My big challenge of the year is La Marmotte, billed as one of the hardest 1 day events in Europe over the legendary climbs of Col Du Glandon, Col du Telegraphe, Col du Galibier and finishing at the top of the near mythical Alpe D’Huez – 174Km and more than 5,000 metres of climbing.
On the Friday we drove up Alpe D’Huez to the registration in the main sports complex. Not sure driving up the Alpe was a good thing or not, as even in a car it was steep and slow moving, signs of things to come! The sign on was quick and hassle free, picking up my “goodie bag” which is not a patch on what you get when entering Etape du Tour, basically a couple of energy gels and a chamois cream sample, no t shirt or water bottle.. As well as the timing chip for my bike, also received a small front and rear light which are compulsory when descending from Galibier through the tunnels! Again, unlike the Etape du Tour, the exhibition stalls are sparse with not to much to get excited about. So didn’t hang around and it was back down the Alpe and home to rest and eat, ready for the next day.
We were staying in Les Deux Alpes, a 1,650 metre high col which still had skiers in full winter gear hitting the higher slopes! As this was my first Marmotte and only paid the cheap entry only option, my number was 8528, with a start time of 7:50 (the lower numbers start at 7am). So, it was an early breakfast trying to stuff whatever I could down, before the drive down the descent and on towards Bourg d’Oisans. About 5Km from Bourg the traffic was backed up and so we joined the others and parked up while I got ready. So with a hug and a wave from my ever fabulous support team (Lindsay) off I went for a wee spin into town to find the start line. It would be a wee while before we saw each other at the finish!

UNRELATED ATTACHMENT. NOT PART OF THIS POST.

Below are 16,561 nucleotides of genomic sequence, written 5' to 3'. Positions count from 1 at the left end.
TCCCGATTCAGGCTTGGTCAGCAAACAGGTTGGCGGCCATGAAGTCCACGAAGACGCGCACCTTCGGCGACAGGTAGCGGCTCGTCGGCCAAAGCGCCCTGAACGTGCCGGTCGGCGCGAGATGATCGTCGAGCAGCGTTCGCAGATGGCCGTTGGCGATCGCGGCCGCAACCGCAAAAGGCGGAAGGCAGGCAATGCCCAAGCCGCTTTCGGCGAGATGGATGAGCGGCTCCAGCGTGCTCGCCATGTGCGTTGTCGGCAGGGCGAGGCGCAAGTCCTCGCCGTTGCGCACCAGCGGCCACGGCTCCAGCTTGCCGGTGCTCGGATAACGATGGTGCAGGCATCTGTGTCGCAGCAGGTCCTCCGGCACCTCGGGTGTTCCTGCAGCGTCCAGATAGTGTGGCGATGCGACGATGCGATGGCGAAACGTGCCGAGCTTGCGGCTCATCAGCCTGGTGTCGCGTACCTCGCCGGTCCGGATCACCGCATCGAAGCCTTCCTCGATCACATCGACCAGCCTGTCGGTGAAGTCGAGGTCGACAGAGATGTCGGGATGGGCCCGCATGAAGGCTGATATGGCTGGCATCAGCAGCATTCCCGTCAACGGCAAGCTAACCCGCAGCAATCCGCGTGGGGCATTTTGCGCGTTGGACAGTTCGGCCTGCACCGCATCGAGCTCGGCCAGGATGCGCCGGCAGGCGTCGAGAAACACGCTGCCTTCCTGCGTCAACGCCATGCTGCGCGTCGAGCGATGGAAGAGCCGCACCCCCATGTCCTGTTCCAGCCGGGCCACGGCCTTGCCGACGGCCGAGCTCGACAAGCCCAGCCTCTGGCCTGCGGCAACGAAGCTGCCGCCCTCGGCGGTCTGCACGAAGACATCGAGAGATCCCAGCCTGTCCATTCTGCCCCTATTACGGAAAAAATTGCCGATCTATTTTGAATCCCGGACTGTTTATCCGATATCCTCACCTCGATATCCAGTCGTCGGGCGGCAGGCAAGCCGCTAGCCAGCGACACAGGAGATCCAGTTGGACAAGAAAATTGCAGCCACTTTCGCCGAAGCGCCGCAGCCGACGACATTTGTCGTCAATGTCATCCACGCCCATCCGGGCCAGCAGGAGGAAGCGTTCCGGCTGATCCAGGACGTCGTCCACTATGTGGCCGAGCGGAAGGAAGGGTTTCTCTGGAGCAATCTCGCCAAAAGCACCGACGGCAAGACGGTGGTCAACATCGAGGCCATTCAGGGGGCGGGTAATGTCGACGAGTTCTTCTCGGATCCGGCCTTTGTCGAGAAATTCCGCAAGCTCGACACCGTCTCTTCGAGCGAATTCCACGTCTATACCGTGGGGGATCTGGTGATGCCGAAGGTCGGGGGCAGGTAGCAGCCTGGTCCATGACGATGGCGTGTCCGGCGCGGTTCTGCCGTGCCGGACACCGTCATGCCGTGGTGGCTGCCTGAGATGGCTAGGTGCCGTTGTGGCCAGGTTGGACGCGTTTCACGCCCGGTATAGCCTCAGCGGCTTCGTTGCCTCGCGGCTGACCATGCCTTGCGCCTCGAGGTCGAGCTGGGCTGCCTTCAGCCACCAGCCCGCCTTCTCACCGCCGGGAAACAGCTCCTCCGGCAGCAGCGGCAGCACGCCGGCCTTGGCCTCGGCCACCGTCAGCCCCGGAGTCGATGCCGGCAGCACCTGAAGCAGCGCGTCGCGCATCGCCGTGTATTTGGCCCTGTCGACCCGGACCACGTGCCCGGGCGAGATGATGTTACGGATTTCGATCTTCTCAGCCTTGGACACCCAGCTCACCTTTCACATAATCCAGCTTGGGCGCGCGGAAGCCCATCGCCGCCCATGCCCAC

Off to the start at Bourg
As you can expect with 7,000 participants, Bourg was heaving with cyclists making their way to the start. Sign posts were good and I was directed to what was 1 big long “pen” for everyone with a number > 4,000. Queuing by a river on the outskirts of Bourg, couldn’t even see the start. After a bit of a wait, but at least it was dry and warm, we started the slow shuffle towards the start. As we hit the main town I could see the start line, complete with blaring music, and at 7:55am I was off and running.
The first 10 miles are a warm up, reasonably flat, and lots of large groups blasting along at a good pace, then we hit the first of the climbs. Col du Glandon is a little more than 20Km with an average gradient of 4.7% – a bit of a false sense of ease, as the average is lower because there are 2 small “descents” during the climb. Most of the climb averages 7-8% with a couple of tough K’s at 10-11%. My plan was to take it easy as it is a long hard day, and so I did, reaching the summit after 1:55 in the saddle and it was mayhem. It’s the first feed stop and bikes and people were everywhere, you couldn’t cycle it, had to walk, carefully.
As there have been fatalities on the descent in the past, the official timing is stopped at the top of Glandon, with the descent neutralised until a timing mat at the bottom, in Saint Etienne de Culnes. I was glad as it means you can go as slow as you like without “losing” any time, so I did! The descent is very technical, steep and even had cows to doge at one point. Unfortunately even though it’s neutralised there were a few mishaps (for others) and I passed a bad scene with one rider motionless on the roadside with an ambulance beside him (fingers crossed it looked worse than it was), but hits home just how fragile things can be and didn’t help my already nervous descending. I was glad to reach the bottom and start of the timing again.
What follows is a 25Km stretch towards St Jean de Maurienne and the Telegraphe. It’s not the best stretch of road on the route, busy and more rolling than I was expecting. So it was time to get in a group and push on. By now it was 11am and the temperature was rising fast.